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Subject: XBRL - an XML description of descriptions

XBRL may be describing the wrong thing.  XML is a system of notation 
for describing things.  But the XBRL application provides an XML 
description of descriptions.  It is a list of the financial reporting 
buckets which are themselves, adjectives. (www.xbrl.org)

Owners and creditors need, rather, XML descriptions of *transactions*, 
business dealings, assets and liabilities.

The problem is that CPAs exercise judgment in deciding what goes into 
the reporting lines of financial statements.  Some account totals in
the accounting system may be described in more than one way, and worse,
you can slice and dice the data into different aggregates (i.e. post
journal entries to the GL)

Because there is so much discretionary freedom at this point in 
history, there isn't any single, inherent GAAP classification 
underlying any given transaction.  You can perhaps name all GAAP 
classifications unambiguously, but the monetary amounts in the XBRL 
instance document are garbage.   If you want to find out what they 
contain, you have to call the CPA.   Accordingly, XBRL does not
fully exploit the power of XML.

The long term viability of XBRL may be improved by tying it more 
closely to the native character of the underlying transactions. Most 
constituencies for XBRL financial data might prefer more exact and 
granular details of transactions, which in future will be captured and 
recorded at time of handshake between adverse 3rd parties.  Those 
attributes will be captured in a variety of standard B2B XML 
vocabularies such as ebXML (www.ebxml.org), as well as tax XMLs, 
and proprietary XMLs such as xCBL, CBL2, SMBXML, and FastXML.

All of the XML vocabularies used for transactions have an advantage 
over XBRL in objectivity and in being legally binding terms, agreed in 
arms' length exchanges. 

Some day, as XBRL is improved and sharpened to provide more detailed
views of the enterprise, you are going to run into ebXML aggregates 
in the transaction database.  There can be a train wreck, or there
can be harmony, depending on your approach today.

Here are two suggestions:

1.  All XBRL instance documents should contain two components; a 
reporting section and transactions section.  The CPAs adjustments, and 
all other accruals and adjustments posted to the GL internally (not as 
arms' length transactions) might be presented in the GL-R section, and 
the transaction aggregates arising in arms' length exchanges might be 
presented in a GL-T section.   This approach has additional value in
that it can identify the parties responsible for adjusting entries, and
encourages different security models for the different GL databases.

2. CPAs should make a greater effort to influence other consortia and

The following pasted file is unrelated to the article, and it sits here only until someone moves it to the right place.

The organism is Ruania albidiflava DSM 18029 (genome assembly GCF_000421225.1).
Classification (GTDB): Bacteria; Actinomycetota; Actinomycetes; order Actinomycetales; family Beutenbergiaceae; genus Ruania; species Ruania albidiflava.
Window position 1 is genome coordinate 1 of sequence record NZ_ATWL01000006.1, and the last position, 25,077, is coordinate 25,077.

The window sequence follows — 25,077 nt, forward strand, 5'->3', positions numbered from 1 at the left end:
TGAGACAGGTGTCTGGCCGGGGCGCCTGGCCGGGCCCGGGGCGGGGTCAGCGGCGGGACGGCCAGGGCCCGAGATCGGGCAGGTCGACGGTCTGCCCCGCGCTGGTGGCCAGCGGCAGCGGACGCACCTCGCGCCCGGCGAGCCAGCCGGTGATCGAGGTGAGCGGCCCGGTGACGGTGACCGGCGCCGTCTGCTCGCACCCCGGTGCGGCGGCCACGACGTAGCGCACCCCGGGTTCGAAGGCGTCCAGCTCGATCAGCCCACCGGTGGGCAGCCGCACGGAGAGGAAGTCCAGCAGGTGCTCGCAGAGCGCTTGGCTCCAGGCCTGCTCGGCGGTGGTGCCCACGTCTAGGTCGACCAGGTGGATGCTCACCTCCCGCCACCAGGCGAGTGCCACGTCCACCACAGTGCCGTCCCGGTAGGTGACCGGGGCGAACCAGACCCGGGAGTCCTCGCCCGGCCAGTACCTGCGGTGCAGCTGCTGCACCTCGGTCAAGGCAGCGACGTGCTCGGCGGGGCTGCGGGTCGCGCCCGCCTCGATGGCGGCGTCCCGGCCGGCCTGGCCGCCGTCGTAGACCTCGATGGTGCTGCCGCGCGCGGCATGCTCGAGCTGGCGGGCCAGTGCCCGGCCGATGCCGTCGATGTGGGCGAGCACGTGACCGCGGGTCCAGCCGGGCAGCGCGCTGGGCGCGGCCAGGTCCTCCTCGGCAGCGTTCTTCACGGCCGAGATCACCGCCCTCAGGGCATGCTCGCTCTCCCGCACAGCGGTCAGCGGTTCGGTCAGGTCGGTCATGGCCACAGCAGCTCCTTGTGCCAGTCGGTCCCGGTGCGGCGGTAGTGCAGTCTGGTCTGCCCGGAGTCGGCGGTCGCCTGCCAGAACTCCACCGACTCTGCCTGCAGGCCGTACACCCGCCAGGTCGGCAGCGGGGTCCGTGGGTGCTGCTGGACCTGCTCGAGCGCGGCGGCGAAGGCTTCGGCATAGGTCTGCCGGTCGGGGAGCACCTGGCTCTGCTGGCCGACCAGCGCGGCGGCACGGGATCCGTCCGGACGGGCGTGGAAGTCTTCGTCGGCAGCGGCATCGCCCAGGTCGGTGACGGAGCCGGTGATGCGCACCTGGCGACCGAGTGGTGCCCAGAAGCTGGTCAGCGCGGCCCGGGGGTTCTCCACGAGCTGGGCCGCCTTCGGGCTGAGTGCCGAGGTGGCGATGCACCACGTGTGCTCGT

standards bodies who publish XML schemas for B2B commerce, to properly 
encode the attributes necessary for basic GAAP reporting.  I am 
suggesting that the XBRL consortium should publish uniform guidelines 
for transactions, and prepare to use them in our systems.

Without taking the time for a complete treatment, it seems to me that
unambiguous due dates or maturity attributes should accompany all 
monetary assets or liabilities (payable or receivable).  Terms such
as interest rates, payments, etc. should accompany installment debt
or assets.   Tax attributes should accompany transactions.  Capital 
equipment should contain default useful lives.  Transactions which 
are parts of other contracts, or accompanied by multiple asset or 
liability components, taxes, commissions, etc. should be completely 
tagged at creation.  Transactions with related parties should have
at least a boolean 'yes' for 'related party'.  A cluster of attributes
provide bases for valuation of non-arms-length transactions. 

Why do CPAs allow businesses to create great ambiguity in their 
accounting systems, telling conflicting stories to employees, 
creditors and stakeholders, and shift responsibility to CPAs, to 
recharacterize the historical record?  Every CPA in practice will 
understand instantly what I'm talking about and this applies in tax,
as well as attest services.  

Today's systems are worse than merely unintegrated-- there is a 
centripetal force causing them to be systematically wrong.  XBRL is a 
tool to finally constrain these systems, and disambiguate the historical
record of what has been transacted.

* Todd F. Boyle CPA    http://www.GLDialtone.com/
* tboyle@rosehill.net    Kirkland WA    (425) 827-3107
* XML accounting, webledgers, BSPs, ASPs, whatever it takes

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